7. The biggest mystery of the film is the casting. The main four actors are excellent. Michael B. Jordan killed me in Fruitvale Station, one of the best movies of 2013.  Miles Teller starred in Whiplash, one of the best movies of 2014. Kata Mara is excellent in "House of Cards", and I've loved Jamie Bell ever since Billy Elliot in 2000. They must all have played a serious game of Truth or Dare to have been put in this movie. Hopefully the Men In Black will come flash us so that we don't remember this incident in their careers.

8. Every ten minutes or so, the movie does something even more boring or stupid than before. Eventually, the sheer incompetence of the whole thing pressed me into my seat so I could barely move.

9. Will this be the moment where people discover that Marvel tells the same stories over and over again, and they aren't very creative in the first place? Probably not. But the fact that the movie almost put me to sleep is the only thing that partly saves it - this is probably the worst movie of 2015, but I was so bored that I didn't even care.

Wednesday, August 5, 2015

Killers (Japan, Indonesia, 2015)

Nine Things About the Movie Killers

1. This epic tragedy, filmed as a partnership between Japan and Indonesia, easily wins the award for "feel-bad movie of 2015". It is over two hours of despair, hopelessness, and violence. And a lot of blood. But if you can handle that, it is also perversely compelling.

2. It is really two separate stories connected at one horrible nexus. The first story is about Nomura, a serial killer in Tokyo that records his murders and uploads them onto the internet. The second story is about Bayu, a disgruntled and angry journalist in Jakarta who has a secret obsession with Nomura's snuff films.

3. When a traumatic incident happens in Bayu's life, he suffers a psychotic break; he begins his own series of murders and uploads the recordings to the internet. Nomura contacts Bayu, and their lives begin to mirror each other, in some very unhappy ways.

4. The main thesis of the movie is that there is no point in seeing life as something beautiful and precious, because life is just hell, and there's nothing you can do about it.

5. I had to pause the movie at one point so I could mentally prepare myself for what was going to happen in the next scene.

6. There are are small sub-stories within the main stories, when Nomura and Bayu attempt to deal with relationships that occur in their unhinged lives.

7. The movie is about how it's unhealthy to hold onto the past.

8. It's also about how you can sometimes think you've formed a bond with someone... but you really didn't.

9. Nothing happy occurs in this movie, unless it's to set up something sad later. This is a bleak and bloody meditation on the darkness of humanity. If you think that's something worth exploring, this is one of the most creative stories I've seen - it really commits itself to going the whole way.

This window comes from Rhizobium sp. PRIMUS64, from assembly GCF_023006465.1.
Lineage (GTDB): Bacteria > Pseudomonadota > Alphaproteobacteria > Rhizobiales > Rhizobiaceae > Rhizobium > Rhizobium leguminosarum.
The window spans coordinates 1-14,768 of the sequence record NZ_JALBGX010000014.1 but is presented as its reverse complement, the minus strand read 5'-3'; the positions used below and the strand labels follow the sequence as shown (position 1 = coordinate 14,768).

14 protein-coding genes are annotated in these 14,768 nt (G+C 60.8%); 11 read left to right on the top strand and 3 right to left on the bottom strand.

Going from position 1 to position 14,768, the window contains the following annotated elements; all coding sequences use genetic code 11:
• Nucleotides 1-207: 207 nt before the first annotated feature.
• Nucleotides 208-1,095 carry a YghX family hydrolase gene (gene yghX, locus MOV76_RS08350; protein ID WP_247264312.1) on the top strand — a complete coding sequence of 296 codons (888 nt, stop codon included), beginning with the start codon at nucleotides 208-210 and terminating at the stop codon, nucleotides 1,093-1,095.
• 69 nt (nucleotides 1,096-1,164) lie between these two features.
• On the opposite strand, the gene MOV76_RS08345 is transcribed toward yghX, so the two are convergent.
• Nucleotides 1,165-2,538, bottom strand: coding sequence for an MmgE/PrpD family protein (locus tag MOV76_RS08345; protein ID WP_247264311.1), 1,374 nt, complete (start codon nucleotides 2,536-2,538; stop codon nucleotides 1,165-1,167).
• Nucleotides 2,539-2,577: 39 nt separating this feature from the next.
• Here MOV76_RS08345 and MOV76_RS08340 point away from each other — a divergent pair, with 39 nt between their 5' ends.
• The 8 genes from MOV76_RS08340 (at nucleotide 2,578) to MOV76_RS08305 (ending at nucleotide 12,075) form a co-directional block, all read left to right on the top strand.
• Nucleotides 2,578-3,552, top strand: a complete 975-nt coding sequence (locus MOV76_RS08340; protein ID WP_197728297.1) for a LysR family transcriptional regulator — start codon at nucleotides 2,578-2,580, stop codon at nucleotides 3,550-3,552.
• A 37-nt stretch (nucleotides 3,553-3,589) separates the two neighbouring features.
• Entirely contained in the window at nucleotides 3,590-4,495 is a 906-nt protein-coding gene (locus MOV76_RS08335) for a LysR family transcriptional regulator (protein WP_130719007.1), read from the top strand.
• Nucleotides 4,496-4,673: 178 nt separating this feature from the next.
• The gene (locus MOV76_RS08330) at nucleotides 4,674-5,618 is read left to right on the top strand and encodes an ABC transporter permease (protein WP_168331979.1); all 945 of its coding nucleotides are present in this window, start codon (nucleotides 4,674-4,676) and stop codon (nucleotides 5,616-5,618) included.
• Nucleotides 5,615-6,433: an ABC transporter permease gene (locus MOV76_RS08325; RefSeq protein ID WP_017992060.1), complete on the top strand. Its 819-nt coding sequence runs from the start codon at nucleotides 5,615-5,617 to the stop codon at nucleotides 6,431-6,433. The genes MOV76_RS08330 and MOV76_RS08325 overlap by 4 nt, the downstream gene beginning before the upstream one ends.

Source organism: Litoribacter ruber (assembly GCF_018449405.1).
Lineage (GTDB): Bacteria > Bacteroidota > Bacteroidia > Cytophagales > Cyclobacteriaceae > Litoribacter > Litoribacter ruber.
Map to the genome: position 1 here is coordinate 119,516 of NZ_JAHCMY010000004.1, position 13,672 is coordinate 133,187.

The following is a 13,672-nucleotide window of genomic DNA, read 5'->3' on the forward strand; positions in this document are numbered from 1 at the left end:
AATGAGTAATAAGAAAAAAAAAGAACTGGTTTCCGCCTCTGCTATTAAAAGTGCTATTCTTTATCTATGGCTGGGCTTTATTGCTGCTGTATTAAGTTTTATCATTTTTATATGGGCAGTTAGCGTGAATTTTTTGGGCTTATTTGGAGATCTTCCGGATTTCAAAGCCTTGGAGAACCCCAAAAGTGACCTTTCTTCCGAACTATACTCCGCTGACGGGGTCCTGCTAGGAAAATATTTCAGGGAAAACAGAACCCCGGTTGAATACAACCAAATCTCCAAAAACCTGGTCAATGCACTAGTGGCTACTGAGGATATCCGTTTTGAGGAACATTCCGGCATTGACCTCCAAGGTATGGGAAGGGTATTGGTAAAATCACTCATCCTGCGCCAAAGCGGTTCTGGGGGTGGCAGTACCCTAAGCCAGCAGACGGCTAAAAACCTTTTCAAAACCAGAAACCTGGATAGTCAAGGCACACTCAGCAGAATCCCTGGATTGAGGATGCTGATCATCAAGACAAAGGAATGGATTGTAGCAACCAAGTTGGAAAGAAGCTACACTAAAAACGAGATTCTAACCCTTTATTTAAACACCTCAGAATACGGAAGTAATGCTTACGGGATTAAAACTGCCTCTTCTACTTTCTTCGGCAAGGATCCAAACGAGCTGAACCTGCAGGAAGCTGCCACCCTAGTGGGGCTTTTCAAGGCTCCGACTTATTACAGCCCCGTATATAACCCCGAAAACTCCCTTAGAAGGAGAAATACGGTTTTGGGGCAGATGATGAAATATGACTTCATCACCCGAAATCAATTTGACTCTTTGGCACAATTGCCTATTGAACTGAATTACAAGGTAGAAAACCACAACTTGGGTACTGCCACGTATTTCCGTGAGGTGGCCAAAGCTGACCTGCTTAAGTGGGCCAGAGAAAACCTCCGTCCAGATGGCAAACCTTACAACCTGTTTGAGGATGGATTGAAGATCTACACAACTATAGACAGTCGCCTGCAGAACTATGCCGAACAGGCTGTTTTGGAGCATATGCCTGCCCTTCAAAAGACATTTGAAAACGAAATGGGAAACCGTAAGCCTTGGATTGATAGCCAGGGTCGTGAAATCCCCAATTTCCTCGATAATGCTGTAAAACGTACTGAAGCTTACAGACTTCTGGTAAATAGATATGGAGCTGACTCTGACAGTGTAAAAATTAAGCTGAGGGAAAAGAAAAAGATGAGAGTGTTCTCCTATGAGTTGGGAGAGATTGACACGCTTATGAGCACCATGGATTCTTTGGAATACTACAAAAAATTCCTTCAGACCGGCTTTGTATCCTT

Otherwise, go ahead and skip this one.

Sunday, August 2, 2015

Me and Earl and the Dying Girl

Nine Things About the Film Me and Earl and the Dying Girl

1. This quirky, funny, sad story is one of the best films of 2015.

2. It's about a high school senior, Greg, who hates himself. He has a "coworker" named Earl, who he has known since kindergarten - but refuses to call his friend. They get to know Rachel, a fellow student who is dying of leukemia (yes, it has a similar theme to 2014's The Fault in Our Stars. But this movie is way better).

3. Greg and Earl have a hobby to make really terrible spoofs of classic movies. Hardcore cinema fans will have fun with this.

4.  I'm still trying to figure out why there are so many references to Werner Herzog in this movie.

5. The movie begins basically as a comedy. But there's an almost unnoticeable emotional slide downward; eventually, things that would have been hilarious 30 minutes before just aren't very funny anymore. A few scenes are funny and sad at the same time, and I wasn't sure how to feel.

6. The movie repeatedly heads towards stereotypical romantic subplots, but then veers into a different direction. There are more important topics to explore than romance here, and the movie takes the time to examine these issues.

7. The movie is about lying, especially to yourself, and why you would even do that.

8. It's about keeping hope alive, and it's about facing reality.

9. The movie blatantly rejects the Hollywood versions of teen dramas. It's very smart, and does a good job of walking the line between genuinely being emotional and just being manipulative. Mainstream audiences may not totally connect with this film. To me, it's an instant classic of kids learning to not be kids anymore.